Bankruptcy and the Automatic Stay

by Hermin Dowe on April 30, 2014

Recent Court Opinion On Creditor Obligations and Court Violations

One of the benefits of filing for bankruptcy is that a debtor becomes entitled to the protection of bankruptcy’s automatic stay. The automatic stay takes effect upon the filing of a petition for Chapter 7 or Chapter 13 Bankruptcy and prevents creditors from taking certain actions such as:Dowe_blog301414

  • Repossessing the debtor’s property;
  • Taking action to create or enforce a lien on the debtor’s property;
  • Beginning judicial proceedings against the debtor; and
  • Exercising a set-off to pay debts.

The automatic stay can stop a debtor from being foreclosed, evicted, or having their vehicle repossessed. Unless a creditor successfully files for a petition to lift the automatic stay, it will remain in effect for the duration of the bankruptcy. In a Chapter 7 Bankruptcy, this may last for about 3 to 6 months, and in a Chapter 13 bankruptcy the stay can last as long as 3 to 5 years. One of the benefits of the automatic stay is that it gives a debtor who may have been continuously hassled by his or her creditors the chance to breathe and to formulate a plan for their finances.

If a creditor ignores the automatic stay, the debtor can be entitled to any damages he or she suffers.  And for willful violations of the automatic stay, section 362(k) of the bankruptcy code provides that a debtor can recover actual damages, including costs and attorneys’ fees, and, in appropriate circumstances, the debtor may recover punitive damages.

As shown in the recent Ninth Circuit Bankruptcy Appellate Panel decision in In re Wallace, a creditor also has an affirmative duty to remedy their violation of the automatic stay. This means that if, for example, a creditor inadvertently violates the automatic stay and repossesses a car, they must return the vehicle as soon as they realize the automatic stay was in effect.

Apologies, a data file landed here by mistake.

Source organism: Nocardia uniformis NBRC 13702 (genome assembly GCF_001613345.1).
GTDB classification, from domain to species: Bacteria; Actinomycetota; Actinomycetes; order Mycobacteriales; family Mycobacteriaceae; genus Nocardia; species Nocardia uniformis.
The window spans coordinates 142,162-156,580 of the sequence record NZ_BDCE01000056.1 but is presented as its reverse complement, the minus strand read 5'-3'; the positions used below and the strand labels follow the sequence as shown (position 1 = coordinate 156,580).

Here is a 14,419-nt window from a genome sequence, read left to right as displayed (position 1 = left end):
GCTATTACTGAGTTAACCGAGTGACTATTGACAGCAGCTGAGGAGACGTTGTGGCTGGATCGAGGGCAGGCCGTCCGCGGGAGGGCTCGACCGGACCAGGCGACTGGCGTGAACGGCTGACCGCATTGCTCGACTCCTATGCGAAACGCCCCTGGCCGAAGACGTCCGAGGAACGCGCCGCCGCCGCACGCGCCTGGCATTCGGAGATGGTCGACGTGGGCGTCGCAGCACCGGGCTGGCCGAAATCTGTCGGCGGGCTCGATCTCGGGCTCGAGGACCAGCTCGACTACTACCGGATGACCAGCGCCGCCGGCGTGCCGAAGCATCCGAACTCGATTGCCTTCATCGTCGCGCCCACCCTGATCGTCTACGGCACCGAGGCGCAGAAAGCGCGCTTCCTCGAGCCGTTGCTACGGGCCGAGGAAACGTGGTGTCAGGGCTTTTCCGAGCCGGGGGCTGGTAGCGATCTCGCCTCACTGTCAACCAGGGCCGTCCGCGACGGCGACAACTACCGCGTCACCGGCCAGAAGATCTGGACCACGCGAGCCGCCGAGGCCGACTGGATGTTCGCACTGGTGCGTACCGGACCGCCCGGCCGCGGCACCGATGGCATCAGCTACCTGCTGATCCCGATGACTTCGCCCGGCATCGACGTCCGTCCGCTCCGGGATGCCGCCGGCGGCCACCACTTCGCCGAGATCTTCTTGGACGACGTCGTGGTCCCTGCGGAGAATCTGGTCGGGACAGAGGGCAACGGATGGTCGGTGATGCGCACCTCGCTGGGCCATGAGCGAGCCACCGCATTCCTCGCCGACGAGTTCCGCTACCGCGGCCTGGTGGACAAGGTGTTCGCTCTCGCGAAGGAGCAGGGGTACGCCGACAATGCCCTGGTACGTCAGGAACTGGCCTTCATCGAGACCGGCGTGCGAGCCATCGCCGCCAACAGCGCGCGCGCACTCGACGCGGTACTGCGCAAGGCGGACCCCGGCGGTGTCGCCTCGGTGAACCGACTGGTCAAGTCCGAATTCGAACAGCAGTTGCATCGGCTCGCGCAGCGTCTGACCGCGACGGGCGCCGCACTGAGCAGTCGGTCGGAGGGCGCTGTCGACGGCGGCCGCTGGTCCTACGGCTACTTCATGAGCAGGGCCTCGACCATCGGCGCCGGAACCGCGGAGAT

Ninth Circuit BAP Decision in In re: Wallace

The Ninth Circuit Bankruptcy Appellate Panel’s decision inIn re: Wallace is an excellent example of how bankruptcy’s automatic stay can be used to protect a debtor’s car from repossession. Wallace purchased an automobile from a company called Carcredit and agreed to make a down payment of $1,000 and 48 monthly payments of about $300. Although Wallace paid a portion of the down payment, he never made another payment on the car. Instead, he declared bankruptcy.

Without knowing that Wallace had declared bankruptcy, Carcredit repossessed the car. The next day, Wallace wrote Carcredit a letter advising them that he had filed bankruptcy and that the car was protected by the automatic stay, but Carcredit refused to return the vehicle.

The Bankruptcy Court ruled in Carcredit’s favor and annulled the automatic stay because Wallace did not offer reassurances that he would resume payments. Further, the District Court held that Wallace was not entitled to damages under bankruptcy code section 362(k) because Carcredit’s violation of the automatic stay was not willful.

On appeal, the Bankruptcy Appellate Panel held that even if Carcredit’s initial repossession of the vehicle was not a willful violation, their failure to return the car to Wallace was a willful violation. A creditor who violated the automatic stay has an affirmative duty to correct their violation. Because of this, Wallace was entitled to damages that he suffered, including his attorney’s fees.

For help with bankruptcy issues in Contra Costa, Solano, Alameda, or nearby counties, please contact the bankruptcy law firms at Dowe Law today.

facebooktwittergoogle_plusredditpinterestlinkedinmailby feather